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Manifestations of viral infections can differ between women and men1, and significant sex differences have been described in the course of HIV-1 disease. HIV-1-infected women tend to have lower viral load levels early in HIV-1 infection, but progress faster to AIDS for a given viral load than men2–7. Here we demonstrate substantial sex differences in the response of plasmacytoid dendritic cells (pDCs) to HIV-1. pDCs derived from women produce significantly more interferon-α (IFN-α) in response to HIV-1-encoded TLR7 ligands than pDCs derived from men, resulting in stronger secondary activation of CD8+ T cells. In line with these in vitro studies, treatment-naïve chronically HIV-1-infected women had significantly higher levels of CD8+ T cell activation than men after adjusting for viral load. These data show that sex differences in TLR-mediated activation of pDCs can account for higher immune activation in women compared to men at a given HIV-1 viral load, and provide a mechanism by which the same level of viral replication might result in faster HIV-1 disease progression in women compared to men. Modulation of the TLR7 pathway in pDCs may therefore represent a novel approach to reduce HIV-1-associated pathology.
According to UNAIDS, almost half of all HIV-1-infected individuals worldwide are women. Studies comparing the course of HIV-1 infection between women and men have demonstrated significant sex differences in the manifestations of HIV-1 disease. While HIV-1-infected women present with lower viral load early in HIV-1 infection, women with the same HIV-1 viral load as men have a 1.6-fold higher risk of developing AIDS2–7. The mechanisms underlying these significant sex differences in the manifestation of HIV-1 disease are not understood.
There is increasing consensus that the level of immune activation in HIV-1-infected subjects is a strong independent predictor for HIV-1 disease progression8–16. Plasmacytoid dendritic cells (pDCs) play a central role in this HIV-1-induced activation of the immune system, as they can sense HIV-1 ssRNA via Toll-like receptor (TLR)717–20. Interestingly, PBMCs derived from women have been shown to produce significantly more IFN-α in response to the synthetic TLR7 ligand Imiquimod than PBMCs derived from men21. We therefore reasoned that sex differences in HIV-1-induced immune activation might be responsible for the observed differences in HIV-1 disease, and investigated differences in cytokine production by PBMC in response to HIV-1 between men and women, and their consequences for T cell activation.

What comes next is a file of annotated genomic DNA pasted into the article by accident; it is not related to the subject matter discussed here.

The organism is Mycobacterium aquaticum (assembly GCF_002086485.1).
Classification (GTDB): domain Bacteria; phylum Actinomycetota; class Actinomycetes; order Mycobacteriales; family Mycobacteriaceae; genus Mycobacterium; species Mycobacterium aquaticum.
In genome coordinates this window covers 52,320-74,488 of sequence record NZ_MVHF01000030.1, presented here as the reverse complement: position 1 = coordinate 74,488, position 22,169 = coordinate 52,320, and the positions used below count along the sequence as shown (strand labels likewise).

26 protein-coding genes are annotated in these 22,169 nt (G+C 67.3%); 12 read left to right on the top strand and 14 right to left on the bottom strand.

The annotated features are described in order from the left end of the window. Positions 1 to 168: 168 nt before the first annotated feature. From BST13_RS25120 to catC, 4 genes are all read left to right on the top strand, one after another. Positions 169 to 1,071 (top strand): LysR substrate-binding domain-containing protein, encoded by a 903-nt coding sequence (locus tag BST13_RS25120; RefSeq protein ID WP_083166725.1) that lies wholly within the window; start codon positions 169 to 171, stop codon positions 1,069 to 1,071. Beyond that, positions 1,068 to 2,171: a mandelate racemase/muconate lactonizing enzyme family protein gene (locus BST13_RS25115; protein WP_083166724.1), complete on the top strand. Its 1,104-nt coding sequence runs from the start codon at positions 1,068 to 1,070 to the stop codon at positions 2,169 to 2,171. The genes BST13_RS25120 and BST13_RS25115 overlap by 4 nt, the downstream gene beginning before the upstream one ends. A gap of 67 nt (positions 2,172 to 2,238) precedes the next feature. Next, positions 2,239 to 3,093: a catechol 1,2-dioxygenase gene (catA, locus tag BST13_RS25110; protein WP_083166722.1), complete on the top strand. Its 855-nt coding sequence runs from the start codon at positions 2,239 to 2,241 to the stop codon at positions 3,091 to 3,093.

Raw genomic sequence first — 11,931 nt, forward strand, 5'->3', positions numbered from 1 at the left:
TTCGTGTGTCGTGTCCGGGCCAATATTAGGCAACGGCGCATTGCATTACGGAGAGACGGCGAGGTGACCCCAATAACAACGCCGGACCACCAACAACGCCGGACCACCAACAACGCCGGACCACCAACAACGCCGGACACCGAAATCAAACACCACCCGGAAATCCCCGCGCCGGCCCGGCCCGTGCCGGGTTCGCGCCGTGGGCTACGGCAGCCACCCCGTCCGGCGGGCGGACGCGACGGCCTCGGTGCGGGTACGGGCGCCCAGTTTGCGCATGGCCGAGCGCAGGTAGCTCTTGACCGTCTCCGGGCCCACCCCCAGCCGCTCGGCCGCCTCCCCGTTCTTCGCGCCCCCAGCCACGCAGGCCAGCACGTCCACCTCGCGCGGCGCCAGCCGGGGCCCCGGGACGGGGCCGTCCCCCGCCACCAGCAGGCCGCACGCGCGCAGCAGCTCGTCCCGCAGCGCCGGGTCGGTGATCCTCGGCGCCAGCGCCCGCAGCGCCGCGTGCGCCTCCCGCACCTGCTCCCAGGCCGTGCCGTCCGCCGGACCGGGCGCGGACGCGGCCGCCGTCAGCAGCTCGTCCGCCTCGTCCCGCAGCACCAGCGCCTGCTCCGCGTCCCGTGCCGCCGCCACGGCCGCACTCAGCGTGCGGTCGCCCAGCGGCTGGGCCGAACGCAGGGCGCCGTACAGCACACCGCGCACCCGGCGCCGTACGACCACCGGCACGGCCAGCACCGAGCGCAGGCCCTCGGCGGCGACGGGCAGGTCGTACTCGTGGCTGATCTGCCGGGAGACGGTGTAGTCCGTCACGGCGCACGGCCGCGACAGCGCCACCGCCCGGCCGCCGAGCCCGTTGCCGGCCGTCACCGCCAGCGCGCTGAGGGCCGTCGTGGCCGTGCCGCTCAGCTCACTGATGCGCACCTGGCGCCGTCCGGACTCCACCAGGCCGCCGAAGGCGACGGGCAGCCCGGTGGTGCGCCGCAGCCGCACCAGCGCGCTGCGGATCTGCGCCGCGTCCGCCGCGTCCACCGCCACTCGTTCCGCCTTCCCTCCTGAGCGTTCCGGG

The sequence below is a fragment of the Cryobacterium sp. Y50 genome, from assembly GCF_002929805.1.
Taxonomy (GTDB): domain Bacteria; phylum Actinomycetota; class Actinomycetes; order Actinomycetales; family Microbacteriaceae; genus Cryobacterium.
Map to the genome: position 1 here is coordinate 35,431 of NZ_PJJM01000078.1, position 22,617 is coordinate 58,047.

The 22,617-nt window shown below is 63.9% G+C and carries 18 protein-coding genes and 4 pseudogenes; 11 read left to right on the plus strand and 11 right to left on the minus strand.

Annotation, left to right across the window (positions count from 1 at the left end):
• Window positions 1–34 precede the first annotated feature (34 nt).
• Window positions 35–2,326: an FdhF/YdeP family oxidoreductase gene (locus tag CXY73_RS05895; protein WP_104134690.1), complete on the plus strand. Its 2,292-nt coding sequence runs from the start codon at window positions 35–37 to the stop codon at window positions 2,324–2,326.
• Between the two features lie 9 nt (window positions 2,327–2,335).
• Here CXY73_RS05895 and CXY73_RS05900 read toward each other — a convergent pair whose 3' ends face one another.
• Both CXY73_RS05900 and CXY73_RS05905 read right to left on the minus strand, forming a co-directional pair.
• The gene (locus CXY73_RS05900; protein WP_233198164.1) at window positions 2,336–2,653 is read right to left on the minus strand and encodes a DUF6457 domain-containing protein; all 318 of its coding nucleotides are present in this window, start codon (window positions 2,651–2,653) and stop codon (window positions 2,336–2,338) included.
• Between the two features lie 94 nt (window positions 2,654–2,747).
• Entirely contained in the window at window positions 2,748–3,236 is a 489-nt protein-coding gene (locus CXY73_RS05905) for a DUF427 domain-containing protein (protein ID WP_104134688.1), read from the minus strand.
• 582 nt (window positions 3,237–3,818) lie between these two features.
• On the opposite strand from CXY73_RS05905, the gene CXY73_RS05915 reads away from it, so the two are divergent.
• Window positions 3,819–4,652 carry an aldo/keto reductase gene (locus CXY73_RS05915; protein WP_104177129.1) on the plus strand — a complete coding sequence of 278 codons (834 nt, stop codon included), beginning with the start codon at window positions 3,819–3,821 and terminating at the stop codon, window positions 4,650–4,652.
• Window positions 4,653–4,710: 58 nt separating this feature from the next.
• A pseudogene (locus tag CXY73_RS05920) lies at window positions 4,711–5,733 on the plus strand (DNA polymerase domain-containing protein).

Intracellular cytokine staining (ICS) using multiparameter flow cytometry was performed to quantify the percentage of pDCs producing IFN-α or TNF-α after stimulation with HIV-1-derived TLR7/8 ligands, TLR9 ligand ODN2216 (CpG-A), or inactivated HIV-1 virus (AT-2 virus) (Fig. 1). A significantly higher percentage of pDCs derived from women produced IFN-α in response to HIV-1-derived TLR ligands or AT-2 virus as compared to pDCs derived from men (Fig. 1a–c). In line with previous reports21 we detected no significant sex difference in the percentage of IFN-α-producing pDCs in response to the TLR9 ligand (Fig. 1a,b). In contrast to the significant differences in IFN-α production by pDCs, the mean percent of pDCs responding with TNF-α-production to stimulation with HIV-1-derived TLR7/8 ligands, while slightly higher, did not significantly differ between women and men (Fig. 1d,e), suggesting that the differences in cytokine production that we observed were mediated by a signaling event downstream of TLR7. The sex differences in IFN-α-producing pDCs were not due to differences between the studied men and women in race/ethnicity, the frequencies of described polymorphisms within the genes encoding for TLR7, MyD88 and IRF7, or pDC numbers (data not shown). Furthermore, neither HIV-1-induced cytokine production by mDCs nor monocytes differed between women and men (P > 0.4 for all comparisons). In summary, these data demonstrate significant sex differences in the IFN-α pDC response to HIV-1-encoded TLR7/8 ligands and inactivated HIV-1.